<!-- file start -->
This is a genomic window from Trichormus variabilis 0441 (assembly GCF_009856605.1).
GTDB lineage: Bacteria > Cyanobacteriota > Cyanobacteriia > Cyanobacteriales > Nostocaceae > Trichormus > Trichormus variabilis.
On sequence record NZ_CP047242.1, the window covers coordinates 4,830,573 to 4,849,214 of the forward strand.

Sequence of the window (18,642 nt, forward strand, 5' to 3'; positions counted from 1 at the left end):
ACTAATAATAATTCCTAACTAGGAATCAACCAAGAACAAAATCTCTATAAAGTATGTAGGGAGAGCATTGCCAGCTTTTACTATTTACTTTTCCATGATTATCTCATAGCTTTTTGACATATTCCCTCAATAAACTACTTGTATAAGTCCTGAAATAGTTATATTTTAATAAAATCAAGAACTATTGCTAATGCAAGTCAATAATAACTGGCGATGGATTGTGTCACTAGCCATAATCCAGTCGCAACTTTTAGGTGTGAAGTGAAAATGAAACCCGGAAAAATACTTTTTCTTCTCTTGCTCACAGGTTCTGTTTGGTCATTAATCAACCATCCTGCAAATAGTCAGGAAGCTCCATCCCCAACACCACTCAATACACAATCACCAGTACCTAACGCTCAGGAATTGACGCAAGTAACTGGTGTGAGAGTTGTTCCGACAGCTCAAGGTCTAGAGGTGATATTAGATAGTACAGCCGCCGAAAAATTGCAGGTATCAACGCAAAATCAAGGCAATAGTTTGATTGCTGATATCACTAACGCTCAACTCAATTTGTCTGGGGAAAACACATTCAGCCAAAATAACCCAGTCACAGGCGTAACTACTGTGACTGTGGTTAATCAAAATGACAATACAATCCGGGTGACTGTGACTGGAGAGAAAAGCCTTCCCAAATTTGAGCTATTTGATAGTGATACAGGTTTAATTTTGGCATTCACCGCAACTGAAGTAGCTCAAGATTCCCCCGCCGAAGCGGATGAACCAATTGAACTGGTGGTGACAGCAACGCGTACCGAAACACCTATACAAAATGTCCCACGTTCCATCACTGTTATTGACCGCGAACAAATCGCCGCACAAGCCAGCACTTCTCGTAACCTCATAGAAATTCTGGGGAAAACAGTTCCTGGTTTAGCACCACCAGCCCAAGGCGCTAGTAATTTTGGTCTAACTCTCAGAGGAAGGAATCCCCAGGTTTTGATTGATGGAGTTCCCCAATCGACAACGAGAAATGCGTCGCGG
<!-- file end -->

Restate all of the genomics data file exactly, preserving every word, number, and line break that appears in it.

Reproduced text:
This is a genomic window from Trichormus variabilis 0441 (assembly GCF_009856605.1).
GTDB lineage: Bacteria > Cyanobacteriota > Cyanobacteriia > Cyanobacteriales > Nostocaceae > Trichormus > Trichormus variabilis.
On sequence record NZ_CP047242.1, the window covers coordinates 4,830,573 to 4,849,214 of the forward strand.

Sequence of the window (18,642 nt, forward strand, 5' to 3'; positions counted from 1 at the left end):
ACTAATAATAATTCCTAACTAGGAATCAACCAAGAACAAAATCTCTATAAAGTATGTAGGGAGAGCATTGCCAGCTTTTACTATTTACTTTTCCATGATTATCTCATAGCTTTTTGACATATTCCCTCAATAAACTACTTGTATAAGTCCTGAAATAGTTATATTTTAATAAAATCAAGAACTATTGCTAATGCAAGTCAATAATAACTGGCGATGGATTGTGTCACTAGCCATAATCCAGTCGCAACTTTTAGGTGTGAAGTGAAAATGAAACCCGGAAAAATACTTTTTCTTCTCTTGCTCACAGGTTCTGTTTGGTCATTAATCAACCATCCTGCAAATAGTCAGGAAGCTCCATCCCCAACACCACTCAATACACAATCACCAGTACCTAACGCTCAGGAATTGACGCAAGTAACTGGTGTGAGAGTTGTTCCGACAGCTCAAGGTCTAGAGGTGATATTAGATAGTACAGCCGCCGAAAAATTGCAGGTATCAACGCAAAATCAAGGCAATAGTTTGATTGCTGATATCACTAACGCTCAACTCAATTTGTCTGGGGAAAACACATTCAGCCAAAATAACCCAGTCACAGGCGTAACTACTGTGACTGTGGTTAATCAAAATGACAATACAATCCGGGTGACTGTGACTGGAGAGAAAAGCCTTCCCAAATTTGAGCTATTTGATAGTGATACAGGTTTAATTTTGGCATTCACCGCAACTGAAGTAGCTCAAGATTCCCCCGCCGAAGCGGATGAACCAATTGAACTGGTGGTGACAGCAACGCGTACCGAAACACCTATACAAAATGTCCCACGTTCCATCACTGTTATTGACCGCGAACAAATCGCCGCACAAGCCAGCACTTCTCGTAACCTCATAGAAATTCTGGGGAAAACAGTTCCTGGTTTAGCACCACCAGCCCAAGGCGCTAGTAATTTTGGTCTAACTCTCAGAGGAAGGAATCCCCAGGTTTTGATTGATGGAGTTCCCCAATCGACAACGAGAAATGCGTCGCGG